Watchdog: OSHA whistleblower protection program still falls short
In an audit released last week, the Labor Department inspector general found 80 percent of OSHA investigations missed important steps, such as interviewing witnesses or conducting on-site work, leaving whistleblowers vulnerable to adverse actions from employers. The program is designed to shield private sector workers from retaliation for reporting suspected fraud, waste and abuse related to health, safety, environmental and consumer product practices.
OSHA has failed to give investigators comprehensive training and guidance, the IG found. For example, the agency has not updated its written guidelines since 2003 and does not provide investigators access to technical experts in specific whistleblower regulations. In addition, OSHA should improve its supervision and management of investigators' cases and develop metrics to track performance, the audit found.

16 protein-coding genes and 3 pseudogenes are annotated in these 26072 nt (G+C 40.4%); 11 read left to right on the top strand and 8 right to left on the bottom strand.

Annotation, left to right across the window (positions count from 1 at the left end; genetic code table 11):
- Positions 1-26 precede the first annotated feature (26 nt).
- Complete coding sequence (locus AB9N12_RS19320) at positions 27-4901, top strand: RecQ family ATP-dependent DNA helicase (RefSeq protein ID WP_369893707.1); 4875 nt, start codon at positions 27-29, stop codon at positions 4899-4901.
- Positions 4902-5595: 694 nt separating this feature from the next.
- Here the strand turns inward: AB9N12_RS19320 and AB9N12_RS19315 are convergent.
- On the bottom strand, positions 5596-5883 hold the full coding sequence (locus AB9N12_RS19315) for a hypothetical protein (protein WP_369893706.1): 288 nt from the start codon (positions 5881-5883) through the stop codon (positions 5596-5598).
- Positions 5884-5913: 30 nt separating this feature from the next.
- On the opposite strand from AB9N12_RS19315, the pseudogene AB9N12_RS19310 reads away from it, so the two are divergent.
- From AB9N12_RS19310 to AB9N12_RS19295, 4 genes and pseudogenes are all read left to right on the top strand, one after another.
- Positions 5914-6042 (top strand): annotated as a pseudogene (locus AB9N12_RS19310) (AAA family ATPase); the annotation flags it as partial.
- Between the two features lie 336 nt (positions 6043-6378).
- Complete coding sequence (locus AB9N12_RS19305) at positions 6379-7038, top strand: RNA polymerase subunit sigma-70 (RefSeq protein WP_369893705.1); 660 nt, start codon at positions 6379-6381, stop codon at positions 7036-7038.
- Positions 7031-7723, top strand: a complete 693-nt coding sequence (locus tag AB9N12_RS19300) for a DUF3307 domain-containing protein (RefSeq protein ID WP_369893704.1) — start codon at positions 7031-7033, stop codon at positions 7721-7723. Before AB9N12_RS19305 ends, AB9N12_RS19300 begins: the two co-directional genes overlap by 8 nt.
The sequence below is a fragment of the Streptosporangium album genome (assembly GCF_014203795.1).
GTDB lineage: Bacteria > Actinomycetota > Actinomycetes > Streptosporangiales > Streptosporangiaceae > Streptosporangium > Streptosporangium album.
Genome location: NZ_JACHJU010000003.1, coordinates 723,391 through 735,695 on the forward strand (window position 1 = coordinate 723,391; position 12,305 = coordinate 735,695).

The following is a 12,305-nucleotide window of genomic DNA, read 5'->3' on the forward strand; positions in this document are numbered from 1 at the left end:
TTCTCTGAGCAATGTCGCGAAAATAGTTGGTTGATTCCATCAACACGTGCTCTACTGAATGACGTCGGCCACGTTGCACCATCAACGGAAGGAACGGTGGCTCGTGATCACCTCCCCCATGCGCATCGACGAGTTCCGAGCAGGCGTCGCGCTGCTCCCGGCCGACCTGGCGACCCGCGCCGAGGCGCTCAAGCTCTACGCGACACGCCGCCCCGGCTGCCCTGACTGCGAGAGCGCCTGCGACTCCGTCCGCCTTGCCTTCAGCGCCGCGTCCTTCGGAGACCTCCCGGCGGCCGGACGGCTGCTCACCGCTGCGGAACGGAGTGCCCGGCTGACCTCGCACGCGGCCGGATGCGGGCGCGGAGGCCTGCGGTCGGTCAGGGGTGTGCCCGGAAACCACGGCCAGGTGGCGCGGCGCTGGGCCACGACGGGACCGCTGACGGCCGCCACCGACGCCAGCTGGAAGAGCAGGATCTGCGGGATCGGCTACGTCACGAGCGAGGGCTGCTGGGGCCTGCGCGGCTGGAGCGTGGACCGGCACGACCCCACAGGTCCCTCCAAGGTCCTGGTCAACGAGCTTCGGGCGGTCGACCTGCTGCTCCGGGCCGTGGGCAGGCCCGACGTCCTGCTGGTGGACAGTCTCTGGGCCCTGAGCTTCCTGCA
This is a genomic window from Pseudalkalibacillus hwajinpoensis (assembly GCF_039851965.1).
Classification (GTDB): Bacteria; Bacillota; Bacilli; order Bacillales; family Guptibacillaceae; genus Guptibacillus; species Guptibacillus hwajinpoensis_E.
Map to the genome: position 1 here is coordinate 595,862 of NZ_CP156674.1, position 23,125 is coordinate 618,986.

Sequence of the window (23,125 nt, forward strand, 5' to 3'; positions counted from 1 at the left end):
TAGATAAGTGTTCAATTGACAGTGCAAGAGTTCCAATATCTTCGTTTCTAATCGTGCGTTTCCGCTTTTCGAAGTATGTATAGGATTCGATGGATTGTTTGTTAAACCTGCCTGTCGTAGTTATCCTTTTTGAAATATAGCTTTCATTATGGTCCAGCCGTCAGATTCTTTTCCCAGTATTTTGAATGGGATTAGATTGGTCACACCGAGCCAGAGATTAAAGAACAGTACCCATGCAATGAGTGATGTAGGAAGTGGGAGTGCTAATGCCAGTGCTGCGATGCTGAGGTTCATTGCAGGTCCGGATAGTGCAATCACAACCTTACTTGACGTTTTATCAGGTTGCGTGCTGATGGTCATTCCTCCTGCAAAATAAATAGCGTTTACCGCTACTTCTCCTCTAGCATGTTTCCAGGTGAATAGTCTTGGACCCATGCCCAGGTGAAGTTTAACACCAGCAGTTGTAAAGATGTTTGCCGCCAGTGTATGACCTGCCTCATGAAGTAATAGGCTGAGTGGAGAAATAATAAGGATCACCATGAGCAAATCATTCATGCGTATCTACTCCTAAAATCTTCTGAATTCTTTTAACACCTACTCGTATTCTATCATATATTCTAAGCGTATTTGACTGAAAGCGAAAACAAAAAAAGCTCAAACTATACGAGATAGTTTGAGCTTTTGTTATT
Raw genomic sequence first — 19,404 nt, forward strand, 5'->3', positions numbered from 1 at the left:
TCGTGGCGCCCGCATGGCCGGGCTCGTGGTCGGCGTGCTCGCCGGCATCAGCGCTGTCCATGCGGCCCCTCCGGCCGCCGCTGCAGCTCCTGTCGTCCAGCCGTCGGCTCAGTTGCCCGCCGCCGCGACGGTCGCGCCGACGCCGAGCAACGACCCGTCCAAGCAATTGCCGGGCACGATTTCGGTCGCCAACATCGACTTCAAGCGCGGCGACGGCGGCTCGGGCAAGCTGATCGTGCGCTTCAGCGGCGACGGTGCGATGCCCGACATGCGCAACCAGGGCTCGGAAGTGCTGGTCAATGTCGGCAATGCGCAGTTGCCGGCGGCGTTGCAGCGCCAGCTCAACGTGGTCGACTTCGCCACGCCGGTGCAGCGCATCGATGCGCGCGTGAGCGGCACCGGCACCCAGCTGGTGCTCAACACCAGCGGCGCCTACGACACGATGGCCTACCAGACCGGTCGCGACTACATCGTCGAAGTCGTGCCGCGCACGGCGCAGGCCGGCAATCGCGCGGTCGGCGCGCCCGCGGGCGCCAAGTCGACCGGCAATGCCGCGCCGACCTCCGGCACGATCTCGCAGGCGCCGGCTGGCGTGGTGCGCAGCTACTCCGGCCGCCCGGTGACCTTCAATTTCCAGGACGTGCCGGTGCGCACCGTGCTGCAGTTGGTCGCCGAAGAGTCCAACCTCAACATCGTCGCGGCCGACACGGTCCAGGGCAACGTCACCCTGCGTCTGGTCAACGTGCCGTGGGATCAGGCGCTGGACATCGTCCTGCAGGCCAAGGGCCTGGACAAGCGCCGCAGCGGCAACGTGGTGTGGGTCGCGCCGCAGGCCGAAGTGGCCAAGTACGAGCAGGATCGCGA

The IG report follows concerns from the Government Accountability Office that OSHA has not provided employees the necessary tools to conduct investigations. The program lacks sufficient investigator training, expense tracking and performance metrics, according to GAO's August audit.
"Under OSHA, whistleblowers are like lambs led to slaughter," Jeff Ruch, executive director of the nonprofit Public Employees for Environmental Responsibility, said in a statement. "The world's largest whistleblower program can no longer remain a collateral function inside a dysfunctional bureaucracy; it needs a home of its own."
David Michaels, assistant secretary of Labor for occupational safety and health, said OSHA agrees with the IG recommendations and is conducting a comprehensive review of its policies, including whether to restructure the program's leadership.